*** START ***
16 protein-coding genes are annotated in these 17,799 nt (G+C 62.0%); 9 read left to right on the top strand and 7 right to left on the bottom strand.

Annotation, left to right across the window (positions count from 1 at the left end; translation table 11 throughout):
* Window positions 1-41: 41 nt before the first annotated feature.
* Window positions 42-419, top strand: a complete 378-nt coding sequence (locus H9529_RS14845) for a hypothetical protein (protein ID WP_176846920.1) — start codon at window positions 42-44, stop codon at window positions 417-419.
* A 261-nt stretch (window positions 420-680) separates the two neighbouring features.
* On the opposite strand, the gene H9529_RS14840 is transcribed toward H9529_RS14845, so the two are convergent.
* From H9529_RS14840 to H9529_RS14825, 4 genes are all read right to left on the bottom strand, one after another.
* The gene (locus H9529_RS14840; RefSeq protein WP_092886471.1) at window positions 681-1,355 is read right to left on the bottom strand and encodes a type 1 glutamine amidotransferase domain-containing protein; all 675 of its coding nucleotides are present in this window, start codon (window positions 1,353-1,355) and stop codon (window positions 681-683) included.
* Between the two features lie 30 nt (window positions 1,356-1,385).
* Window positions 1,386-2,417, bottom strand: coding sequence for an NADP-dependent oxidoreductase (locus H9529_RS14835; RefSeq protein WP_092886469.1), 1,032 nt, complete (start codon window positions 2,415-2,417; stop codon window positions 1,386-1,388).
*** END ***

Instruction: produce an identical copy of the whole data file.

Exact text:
16 protein-coding genes are annotated in these 17,799 nt (G+C 62.0%); 9 read left to right on the top strand and 7 right to left on the bottom strand.

Annotation, left to right across the window (positions count from 1 at the left end; translation table 11 throughout):
* Window positions 1-41: 41 nt before the first annotated feature.
* Window positions 42-419, top strand: a complete 378-nt coding sequence (locus H9529_RS14845) for a hypothetical protein (protein ID WP_176846920.1) — start codon at window positions 42-44, stop codon at window positions 417-419.
* A 261-nt stretch (window positions 420-680) separates the two neighbouring features.
* On the opposite strand, the gene H9529_RS14840 is transcribed toward H9529_RS14845, so the two are convergent.
* From H9529_RS14840 to H9529_RS14825, 4 genes are all read right to left on the bottom strand, one after another.
* The gene (locus H9529_RS14840; RefSeq protein WP_092886471.1) at window positions 681-1,355 is read right to left on the bottom strand and encodes a type 1 glutamine amidotransferase domain-containing protein; all 675 of its coding nucleotides are present in this window, start codon (window positions 1,353-1,355) and stop codon (window positions 681-683) included.
* Between the two features lie 30 nt (window positions 1,356-1,385).
* Window positions 1,386-2,417, bottom strand: coding sequence for an NADP-dependent oxidoreductase (locus H9529_RS14835; RefSeq protein WP_092886469.1), 1,032 nt, complete (start codon window positions 2,415-2,417; stop codon window positions 1,386-1,388).